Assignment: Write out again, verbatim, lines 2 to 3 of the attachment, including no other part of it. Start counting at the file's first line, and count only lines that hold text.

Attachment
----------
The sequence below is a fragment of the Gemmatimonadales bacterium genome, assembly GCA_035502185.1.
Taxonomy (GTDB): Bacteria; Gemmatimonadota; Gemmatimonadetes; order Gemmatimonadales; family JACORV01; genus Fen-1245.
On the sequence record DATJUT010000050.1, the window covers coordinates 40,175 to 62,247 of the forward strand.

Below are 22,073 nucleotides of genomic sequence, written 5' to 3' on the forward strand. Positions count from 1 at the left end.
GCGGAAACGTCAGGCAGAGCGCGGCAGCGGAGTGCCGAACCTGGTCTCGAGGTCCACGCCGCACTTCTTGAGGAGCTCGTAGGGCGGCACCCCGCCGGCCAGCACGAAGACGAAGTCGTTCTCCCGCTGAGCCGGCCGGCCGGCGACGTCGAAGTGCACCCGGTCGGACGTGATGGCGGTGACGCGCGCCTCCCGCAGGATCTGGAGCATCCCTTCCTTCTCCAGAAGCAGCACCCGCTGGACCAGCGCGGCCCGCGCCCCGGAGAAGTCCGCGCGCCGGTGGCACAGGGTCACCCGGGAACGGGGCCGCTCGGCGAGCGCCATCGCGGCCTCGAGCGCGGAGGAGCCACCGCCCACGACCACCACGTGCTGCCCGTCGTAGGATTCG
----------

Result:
Taxonomy (GTDB): Bacteria; Gemmatimonadota; Gemmatimonadetes; order Gemmatimonadales; family JACORV01; genus Fen-1245.
On the sequence record DATJUT010000050.1, the window covers coordinates 40,175 to 62,247 of the forward strand.